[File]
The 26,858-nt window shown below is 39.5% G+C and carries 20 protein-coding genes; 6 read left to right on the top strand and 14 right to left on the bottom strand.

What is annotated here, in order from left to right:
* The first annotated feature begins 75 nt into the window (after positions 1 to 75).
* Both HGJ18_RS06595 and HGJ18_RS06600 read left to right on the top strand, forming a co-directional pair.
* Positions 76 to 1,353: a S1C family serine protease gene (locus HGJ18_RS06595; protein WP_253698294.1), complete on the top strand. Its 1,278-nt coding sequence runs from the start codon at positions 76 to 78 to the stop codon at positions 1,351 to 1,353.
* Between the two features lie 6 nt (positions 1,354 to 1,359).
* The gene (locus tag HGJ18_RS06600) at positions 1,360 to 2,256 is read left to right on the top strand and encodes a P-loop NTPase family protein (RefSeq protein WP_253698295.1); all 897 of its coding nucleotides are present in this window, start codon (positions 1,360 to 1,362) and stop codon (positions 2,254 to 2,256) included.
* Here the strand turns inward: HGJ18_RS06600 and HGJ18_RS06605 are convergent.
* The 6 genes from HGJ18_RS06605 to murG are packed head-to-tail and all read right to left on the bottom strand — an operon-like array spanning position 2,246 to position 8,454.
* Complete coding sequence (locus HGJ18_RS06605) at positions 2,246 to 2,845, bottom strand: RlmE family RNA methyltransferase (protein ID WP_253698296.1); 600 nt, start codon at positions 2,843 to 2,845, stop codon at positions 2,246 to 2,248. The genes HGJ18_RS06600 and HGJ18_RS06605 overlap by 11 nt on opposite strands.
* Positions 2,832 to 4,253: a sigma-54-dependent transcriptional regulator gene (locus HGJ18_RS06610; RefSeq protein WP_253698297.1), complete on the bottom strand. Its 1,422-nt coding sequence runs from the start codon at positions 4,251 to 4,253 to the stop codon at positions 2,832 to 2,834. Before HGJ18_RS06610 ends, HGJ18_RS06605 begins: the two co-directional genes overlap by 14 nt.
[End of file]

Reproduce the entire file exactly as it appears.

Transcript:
The 26,858-nt window shown below is 39.5% G+C and carries 20 protein-coding genes; 6 read left to right on the top strand and 14 right to left on the bottom strand.

What is annotated here, in order from left to right:
* The first annotated feature begins 75 nt into the window (after positions 1 to 75).
* Both HGJ18_RS06595 and HGJ18_RS06600 read left to right on the top strand, forming a co-directional pair.
* Positions 76 to 1,353: a S1C family serine protease gene (locus HGJ18_RS06595; protein WP_253698294.1), complete on the top strand. Its 1,278-nt coding sequence runs from the start codon at positions 76 to 78 to the stop codon at positions 1,351 to 1,353.
* Between the two features lie 6 nt (positions 1,354 to 1,359).
* The gene (locus tag HGJ18_RS06600) at positions 1,360 to 2,256 is read left to right on the top strand and encodes a P-loop NTPase family protein (RefSeq protein WP_253698295.1); all 897 of its coding nucleotides are present in this window, start codon (positions 1,360 to 1,362) and stop codon (positions 2,254 to 2,256) included.
* Here the strand turns inward: HGJ18_RS06600 and HGJ18_RS06605 are convergent.
* The 6 genes from HGJ18_RS06605 to murG are packed head-to-tail and all read right to left on the bottom strand — an operon-like array spanning position 2,246 to position 8,454.
* Complete coding sequence (locus HGJ18_RS06605) at positions 2,246 to 2,845, bottom strand: RlmE family RNA methyltransferase (protein ID WP_253698296.1); 600 nt, start codon at positions 2,843 to 2,845, stop codon at positions 2,246 to 2,248. The genes HGJ18_RS06600 and HGJ18_RS06605 overlap by 11 nt on opposite strands.
* Positions 2,832 to 4,253: a sigma-54-dependent transcriptional regulator gene (locus HGJ18_RS06610; RefSeq protein WP_253698297.1), complete on the bottom strand. Its 1,422-nt coding sequence runs from the start codon at positions 4,251 to 4,253 to the stop codon at positions 2,832 to 2,834. Before HGJ18_RS06610 ends, HGJ18_RS06605 begins: the two co-directional genes overlap by 14 nt.